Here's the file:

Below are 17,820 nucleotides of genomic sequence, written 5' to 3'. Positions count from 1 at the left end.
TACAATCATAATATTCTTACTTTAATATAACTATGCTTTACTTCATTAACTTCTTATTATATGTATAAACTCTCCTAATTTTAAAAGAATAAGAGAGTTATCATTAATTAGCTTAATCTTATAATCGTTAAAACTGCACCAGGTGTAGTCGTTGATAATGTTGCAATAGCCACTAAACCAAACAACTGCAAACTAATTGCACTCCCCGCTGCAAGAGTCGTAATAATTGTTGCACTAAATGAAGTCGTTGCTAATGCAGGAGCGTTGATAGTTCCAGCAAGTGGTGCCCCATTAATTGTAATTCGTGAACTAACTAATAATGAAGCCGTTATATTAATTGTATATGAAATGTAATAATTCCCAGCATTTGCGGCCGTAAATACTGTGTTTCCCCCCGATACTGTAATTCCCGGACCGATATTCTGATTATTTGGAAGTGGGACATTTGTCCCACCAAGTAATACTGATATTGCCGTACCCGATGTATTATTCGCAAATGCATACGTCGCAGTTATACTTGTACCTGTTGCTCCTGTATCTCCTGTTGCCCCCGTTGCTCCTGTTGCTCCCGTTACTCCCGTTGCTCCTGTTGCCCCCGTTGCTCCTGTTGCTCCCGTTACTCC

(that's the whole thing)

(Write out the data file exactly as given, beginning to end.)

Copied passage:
Below are 17,820 nucleotides of genomic sequence, written 5' to 3'. Positions count from 1 at the left end.
TACAATCATAATATTCTTACTTTAATATAACTATGCTTTACTTCATTAACTTCTTATTATATGTATAAACTCTCCTAATTTTAAAAGAATAAGAGAGTTATCATTAATTAGCTTAATCTTATAATCGTTAAAACTGCACCAGGTGTAGTCGTTGATAATGTTGCAATAGCCACTAAACCAAACAACTGCAAACTAATTGCACTCCCCGCTGCAAGAGTCGTAATAATTGTTGCACTAAATGAAGTCGTTGCTAATGCAGGAGCGTTGATAGTTCCAGCAAGTGGTGCCCCATTAATTGTAATTCGTGAACTAACTAATAATGAAGCCGTTATATTAATTGTATATGAAATGTAATAATTCCCAGCATTTGCGGCCGTAAATACTGTGTTTCCCCCCGATACTGTAATTCCCGGACCGATATTCTGATTATTTGGAAGTGGGACATTTGTCCCACCAAGTAATACTGATATTGCCGTACCCGATGTATTATTCGCAAATGCATACGTCGCAGTTATACTTGTACCTGTTGCTCCTGTATCTCCTGTTGCCCCCGTTGCTCCTGTTGCTCCCGTTACTCCCGTTGCTCCTGTTGCCCCCGTTGCTCCTGTTGCTCCCGTTACTCC